Launched in 2013, Russia’s anti smoking legislative campaign began with the federal law “On Protecting the Health of the Citizens from the Effects of Secondhand Tobacco Smoke and the Consequences of Tobacco Consumption.” This Tobacco Control Law was limited to combustible cigarettes, restricting smoking in public places and banning all kinds of tobacco advertising.

Since then, the Russian government has been working towards tightening regulations pertaining to tobacco manufacturing, sales, and allowed consumption levels. Subsequently In 2018, Russia’s Minister of Industry and Trade, Denis Manturov, had announced that Russia was preparing to categorize vaping products differently than tobacco products, and therefore regulate them separately.

The minister had pointed out that Russia’s Ministry of Health was onboard with this stance, and was urging smokers to switch to the safer alternatives. Additionally, the ministry had announced restrictions on selling the products to minors, and on their use in schools.

Cigarettes and safer alternatives fall under the same regulations

Sadly, the opposite has come to pass. Last July, Putin approved new amendments to the Tobacco Control Law that were initiated by Russia’s Parliament. These have put regulations for tobacco and other nicotine products (including e-cigarettes) under the same umbrella. And while they do acknowledge the different types of technologies involved, they are all regulated in the same manner, despite their risk levels.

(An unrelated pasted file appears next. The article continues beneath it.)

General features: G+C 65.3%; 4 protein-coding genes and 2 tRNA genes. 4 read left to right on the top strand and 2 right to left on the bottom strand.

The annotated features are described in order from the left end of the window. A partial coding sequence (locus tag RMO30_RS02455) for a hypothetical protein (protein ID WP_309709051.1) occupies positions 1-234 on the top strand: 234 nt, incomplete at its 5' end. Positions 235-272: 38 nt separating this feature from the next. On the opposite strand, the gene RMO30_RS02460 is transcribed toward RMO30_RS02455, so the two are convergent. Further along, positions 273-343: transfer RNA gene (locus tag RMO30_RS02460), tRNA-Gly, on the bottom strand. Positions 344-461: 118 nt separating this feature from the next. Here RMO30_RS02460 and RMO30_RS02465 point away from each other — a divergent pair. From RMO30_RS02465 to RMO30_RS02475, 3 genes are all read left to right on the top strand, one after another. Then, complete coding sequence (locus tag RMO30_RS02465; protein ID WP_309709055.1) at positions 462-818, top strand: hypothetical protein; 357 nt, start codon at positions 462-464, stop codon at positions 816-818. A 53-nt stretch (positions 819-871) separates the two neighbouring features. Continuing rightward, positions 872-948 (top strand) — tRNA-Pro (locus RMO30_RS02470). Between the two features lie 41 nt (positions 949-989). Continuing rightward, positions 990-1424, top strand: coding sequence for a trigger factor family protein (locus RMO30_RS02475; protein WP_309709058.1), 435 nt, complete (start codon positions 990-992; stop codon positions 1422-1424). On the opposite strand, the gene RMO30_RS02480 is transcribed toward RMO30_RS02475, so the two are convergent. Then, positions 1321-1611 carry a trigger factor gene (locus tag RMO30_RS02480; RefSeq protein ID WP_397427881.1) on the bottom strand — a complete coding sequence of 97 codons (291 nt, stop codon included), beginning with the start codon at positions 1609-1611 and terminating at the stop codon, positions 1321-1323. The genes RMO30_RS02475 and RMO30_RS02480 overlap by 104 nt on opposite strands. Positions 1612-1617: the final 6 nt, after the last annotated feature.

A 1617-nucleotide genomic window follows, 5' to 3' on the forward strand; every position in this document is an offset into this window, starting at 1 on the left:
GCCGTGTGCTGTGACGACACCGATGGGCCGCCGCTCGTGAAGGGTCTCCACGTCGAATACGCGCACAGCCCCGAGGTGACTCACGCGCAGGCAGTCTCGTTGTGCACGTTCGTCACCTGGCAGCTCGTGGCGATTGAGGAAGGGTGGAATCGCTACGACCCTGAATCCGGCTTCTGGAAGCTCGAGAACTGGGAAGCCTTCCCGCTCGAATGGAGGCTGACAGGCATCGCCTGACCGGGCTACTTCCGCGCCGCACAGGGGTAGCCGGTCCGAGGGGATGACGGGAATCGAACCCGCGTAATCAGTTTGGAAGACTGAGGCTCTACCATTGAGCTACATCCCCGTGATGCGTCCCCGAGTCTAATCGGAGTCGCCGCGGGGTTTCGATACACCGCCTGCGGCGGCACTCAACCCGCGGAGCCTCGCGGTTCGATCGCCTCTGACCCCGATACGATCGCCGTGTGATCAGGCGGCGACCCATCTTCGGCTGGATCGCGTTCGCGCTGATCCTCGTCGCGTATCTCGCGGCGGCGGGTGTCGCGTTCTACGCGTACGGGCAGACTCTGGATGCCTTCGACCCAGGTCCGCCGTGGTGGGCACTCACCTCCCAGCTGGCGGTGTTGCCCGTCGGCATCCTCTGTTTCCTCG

The category of “nicotine-containing products” (NCPs) includes electronic nicotine delivery systems, heated tobacco products, solutions, liquids and gels containing nicotine as well as nicotine powders and mixes for sucking, chewing and snuffing. NCPs are now subject to the same restrictions and prohibitions imposed upon traditional cigarettes.

NCP’s have been regulated as follows::

  • The sale of NCPs, hookahs and devices for NCPs consumption to persons under the age of 18.
  • The sale of NCPs via vending machines and the Internet, as well as open displays in stores.
  • The sale of a new NCP in the absence of specific regulations and requirements.
  • The consumption of NCPs in restaurants and commercial facilities.
  • The advertising, promotion, sponsorship by and demonstration of NCPs, hookahs and devices for NCPs consumption and their trademarks, including the use of such trademarks for other goods.

Labeling tobacco products

Meanwhile earlier this month, it was announced that Russian authorities may be launching a study looking into the effectiveness of labeling of tobacco products for tobacco heating devices, as well as tobacco-free hookah smoking mixtures. Participation in this government experiment will initially be on a voluntary basis.

Moreover, a member of the Public Chamber Sultan Khamzaev has recently appealed to Health Minister Mikhail Murashko, urging him to limit the operation of hookah bars until the end of the year due to the coronavirus epidemic. According to Khamzaev, a temporary ban should be set in place in order to reduce the spread of infection in the fall.

Read Further: Mondaq

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